Left to right: Eric Cuellar, Hazhir Kargaran, and Justin Teixeira (click to enlarge).
Lawyers and Las Vegas are a dangerous combination. Just ask the lawyer who allegedly inflicted almost $100,000 in damage on a suite at the Encore Hotel.
Sin City seduces law students too. We’ve extensively covered the sadstory of how three Berkeley law students, while visiting Vegas on spring break, killed a helmeted guinea fowl named “Turk” at the wildlife habitat of the Flamingo Hotel.
I think we all know that you can’t really trash a Las Vegas hotel room like they do in the first Hangover movie (and maybe the third, I haven’t seen it). It’s a movie. You also can’t dodge bullets or become a freed slave who kills white people and gets paid for it in the antebellum South.
Of course, most of us didn’t go to a place that’s been called the third-worst law school in America. One attorney’s high-roller birthday party in Vegas allegedly cost the Encore $96,270 in damages and labor costs, and you can’t get out of jail from that by letting a fat kid Taser you…
* Texas law student/international small-arms dealer Cody Wilson got shot down (pun!) days after revealing a fully security-proof 3D printable gun. The State Department pointed out that Wilson seems to be violating all manner of international arms agreements, which was pretty obvious when he went on video boasting about how his weapons were being used in hotbeds of civil strife. [Foreign Policy: Passport]
* The Juice may soon be loose! But probably not. O.J. Simpson has a hearing seeking a new trial in Las Vegas and blaming his former lawyer, Yale Galanter. Best part? Simpson claims Galanter approved the whole “armed, threatening confrontation” plan beforehand. Oops. [FOX News]
* Michael Arrington, a lawyer and “one of the most powerful people on the Internet,” is suing his ex-girlfriend for defamation. The complaint compiles some pretty salacious claims that she made via social media. [Valleywag]
* Just when you thought being an unpaid intern couldn’t be sadder, Judge Baer makes it sadder. [Fashionista]
* The “Thug’s Lawyer” got a reprieve when a judge tossed his indictment for conspiracy, obstruction of justice, theft, and perjury. [The Advocate]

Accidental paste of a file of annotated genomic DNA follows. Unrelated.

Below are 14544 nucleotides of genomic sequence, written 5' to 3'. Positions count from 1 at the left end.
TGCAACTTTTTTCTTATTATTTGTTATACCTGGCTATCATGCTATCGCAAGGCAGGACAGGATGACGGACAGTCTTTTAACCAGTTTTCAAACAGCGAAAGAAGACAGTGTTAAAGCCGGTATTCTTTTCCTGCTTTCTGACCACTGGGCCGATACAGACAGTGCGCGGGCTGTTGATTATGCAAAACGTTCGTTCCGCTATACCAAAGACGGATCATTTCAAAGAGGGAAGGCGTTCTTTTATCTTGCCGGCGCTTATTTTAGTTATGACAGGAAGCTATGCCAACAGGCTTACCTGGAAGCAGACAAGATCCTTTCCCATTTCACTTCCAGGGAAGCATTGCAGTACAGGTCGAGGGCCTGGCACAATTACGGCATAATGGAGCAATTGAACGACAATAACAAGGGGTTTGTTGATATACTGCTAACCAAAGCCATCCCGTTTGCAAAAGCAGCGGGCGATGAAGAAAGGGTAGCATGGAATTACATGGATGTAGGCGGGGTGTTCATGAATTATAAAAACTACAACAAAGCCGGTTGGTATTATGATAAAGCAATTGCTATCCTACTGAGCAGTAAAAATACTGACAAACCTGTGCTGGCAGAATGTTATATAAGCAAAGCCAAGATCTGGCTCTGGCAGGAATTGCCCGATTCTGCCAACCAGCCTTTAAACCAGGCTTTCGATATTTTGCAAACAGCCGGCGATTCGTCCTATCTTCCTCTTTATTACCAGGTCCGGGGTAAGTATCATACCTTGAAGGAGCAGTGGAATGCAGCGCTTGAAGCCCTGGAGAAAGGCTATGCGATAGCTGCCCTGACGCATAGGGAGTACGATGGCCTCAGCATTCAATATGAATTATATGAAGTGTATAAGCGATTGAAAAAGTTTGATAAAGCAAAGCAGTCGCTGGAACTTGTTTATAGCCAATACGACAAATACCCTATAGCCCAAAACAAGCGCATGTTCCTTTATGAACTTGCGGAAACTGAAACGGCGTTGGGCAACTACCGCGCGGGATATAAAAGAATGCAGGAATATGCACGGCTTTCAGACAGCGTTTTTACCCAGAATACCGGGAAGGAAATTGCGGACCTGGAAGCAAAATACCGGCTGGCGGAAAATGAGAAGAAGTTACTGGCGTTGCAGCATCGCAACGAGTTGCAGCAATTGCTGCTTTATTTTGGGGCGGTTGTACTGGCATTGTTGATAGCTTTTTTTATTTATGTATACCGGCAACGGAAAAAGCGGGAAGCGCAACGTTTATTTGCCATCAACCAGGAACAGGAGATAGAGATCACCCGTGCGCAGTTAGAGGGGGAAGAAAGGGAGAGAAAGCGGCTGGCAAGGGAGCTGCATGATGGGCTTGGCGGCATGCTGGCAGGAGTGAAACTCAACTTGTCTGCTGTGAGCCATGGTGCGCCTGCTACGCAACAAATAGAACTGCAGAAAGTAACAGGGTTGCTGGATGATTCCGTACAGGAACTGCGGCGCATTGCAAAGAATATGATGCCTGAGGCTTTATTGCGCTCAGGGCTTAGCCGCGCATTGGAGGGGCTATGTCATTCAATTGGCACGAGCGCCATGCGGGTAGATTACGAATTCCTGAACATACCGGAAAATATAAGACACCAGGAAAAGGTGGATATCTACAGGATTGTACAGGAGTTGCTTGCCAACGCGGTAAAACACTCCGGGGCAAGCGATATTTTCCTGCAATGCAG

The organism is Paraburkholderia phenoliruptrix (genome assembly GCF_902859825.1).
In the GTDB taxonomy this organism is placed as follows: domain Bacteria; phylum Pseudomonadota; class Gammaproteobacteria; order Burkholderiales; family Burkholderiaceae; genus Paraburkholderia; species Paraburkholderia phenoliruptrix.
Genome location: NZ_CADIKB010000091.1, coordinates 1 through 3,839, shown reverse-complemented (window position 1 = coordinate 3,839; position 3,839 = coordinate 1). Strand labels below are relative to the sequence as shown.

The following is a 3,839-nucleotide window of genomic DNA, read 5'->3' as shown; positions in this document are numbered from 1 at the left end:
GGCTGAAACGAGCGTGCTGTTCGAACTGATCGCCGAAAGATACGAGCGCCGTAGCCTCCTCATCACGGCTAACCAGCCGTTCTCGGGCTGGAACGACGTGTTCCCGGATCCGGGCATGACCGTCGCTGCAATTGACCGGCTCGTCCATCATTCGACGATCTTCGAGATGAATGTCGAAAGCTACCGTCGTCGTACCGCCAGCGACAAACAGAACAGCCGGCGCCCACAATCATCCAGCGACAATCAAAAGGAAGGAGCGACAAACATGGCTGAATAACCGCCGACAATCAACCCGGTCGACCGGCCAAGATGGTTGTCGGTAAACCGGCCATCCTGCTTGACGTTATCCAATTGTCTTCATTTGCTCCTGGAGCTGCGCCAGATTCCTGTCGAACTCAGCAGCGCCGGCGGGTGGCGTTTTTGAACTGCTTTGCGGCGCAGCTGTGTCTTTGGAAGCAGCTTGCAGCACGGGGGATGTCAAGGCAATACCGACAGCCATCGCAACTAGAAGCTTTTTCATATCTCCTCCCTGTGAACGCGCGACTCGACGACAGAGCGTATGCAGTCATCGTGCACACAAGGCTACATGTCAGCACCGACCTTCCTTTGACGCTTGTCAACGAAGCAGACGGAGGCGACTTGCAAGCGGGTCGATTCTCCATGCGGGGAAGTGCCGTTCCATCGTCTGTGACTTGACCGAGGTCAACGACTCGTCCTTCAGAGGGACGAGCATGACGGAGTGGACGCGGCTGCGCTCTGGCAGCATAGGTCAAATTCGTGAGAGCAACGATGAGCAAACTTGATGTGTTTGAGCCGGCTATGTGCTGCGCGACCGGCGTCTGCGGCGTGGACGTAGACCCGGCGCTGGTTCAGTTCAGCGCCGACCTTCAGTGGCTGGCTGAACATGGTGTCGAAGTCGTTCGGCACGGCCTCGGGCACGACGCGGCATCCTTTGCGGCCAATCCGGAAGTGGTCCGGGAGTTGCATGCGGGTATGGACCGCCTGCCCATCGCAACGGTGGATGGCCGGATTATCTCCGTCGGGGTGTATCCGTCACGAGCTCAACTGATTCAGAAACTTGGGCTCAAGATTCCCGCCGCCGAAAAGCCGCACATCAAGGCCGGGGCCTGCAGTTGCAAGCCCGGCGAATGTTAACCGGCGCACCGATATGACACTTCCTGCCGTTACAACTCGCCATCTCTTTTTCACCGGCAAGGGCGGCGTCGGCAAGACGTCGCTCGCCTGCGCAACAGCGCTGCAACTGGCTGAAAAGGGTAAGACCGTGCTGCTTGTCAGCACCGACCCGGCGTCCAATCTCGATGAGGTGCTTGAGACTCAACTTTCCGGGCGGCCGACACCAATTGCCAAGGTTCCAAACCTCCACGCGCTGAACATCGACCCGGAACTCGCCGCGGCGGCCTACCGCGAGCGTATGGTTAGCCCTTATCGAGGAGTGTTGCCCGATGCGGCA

* The EEOC filed suit against a Miami company that required its employees to become Scientologists. In other news, someone actually thought they could get away with making all their employees join the Church of Scientology. [Lowering the Bar]
* The history of the Madison Avenue IPOs alluded to in last week’s Mad Men. [DealBook]
A minor scandal is brewing in Las Vegas. In a city known for its impeccable ethics and strictly above-board dealings, the legal community is astir over suggestions that a nominee to the federal bench earned her nomination by engineering a windfall for her political sponsor, Senator Harry Reid, with conveniently-timed donations from her law partners.
At what point does sucking up to politicians cross into the appearance of impropriety for prospective federal judges, and how much should the rest of us care?
* Forget playing with Wade. LeBron took his talents to South Beach to avoid tons of state taxes. [The Legal Blitz]
* Steve Susman of Susman Godfrey just completed the 180-mile trek from Houston to Austin by bike. Susman took part in this MS fundraiser with his grown kids and 35 other Susman Godfrey team members. Kudos. (You can donate via the link.) [National MS Society]
* The Obama administration is entering a showdown over its use of the “state secrets” privilege. The government is concerned that if it cannot shield “no-fly list” paperwork, it might chill their frank discussion of racial profiling. [Politico]
* A new in-house tool to replace outside counsel? Sure it may be cheaper, but can a computer get you playoff tickets? [Associate's Mind]
* I hope you’ve all got your taxes finished. Here’s a fun fact: most tax cheats live in the South and the West. The two areas of the country filled with people who think taxes are evil cheat more? Go figure. [NBC News]
* A detailed look at how the Federalist Society became so powerful in American law schools. Unfortunately, it neglects the “they tend to order better pizzas for their events” gambit. [Chronicle of Higher Education]
* Remember the new, depressing, public domain Happy Birthday song? The sponsor of that contest, WFMU, is at it again with a new contest to create modern, entertaining covers of public domain ditties. Despite my ragging on the birthday song, this is a pretty cool idea. [Free Music Archive]
* Are you a young lawyer complaining about your lot in life? You’re at this site, so statistically you are. Well, quit your bitchin’! [Associate's Mind]
* The Texas Supreme Court does not value emotional attachments to dogs. This is surprising because I can think of at least 10 country songs on this very point. [Law and More]
* Mocking law school couples with a GIF from Veep? Get out of my head, UChiLawGo! [UChiLawGo]
Without access to information, there is no free press. While it was a privilege to argue against Mr. Dershowitz, it was more of an honor to secure a First Amendment win for the press and public.
– First Amendment lawyer Marc Randazza, commenting on his recent win in a case regarding cameras in the courtroom — a win over Harvard Law Professor Alan Dershowitz, who was representing the Las Vegas Sands Corp. (aka billionaire Sheldon Adelson). Randazza also represents Above the Law in various proceedings.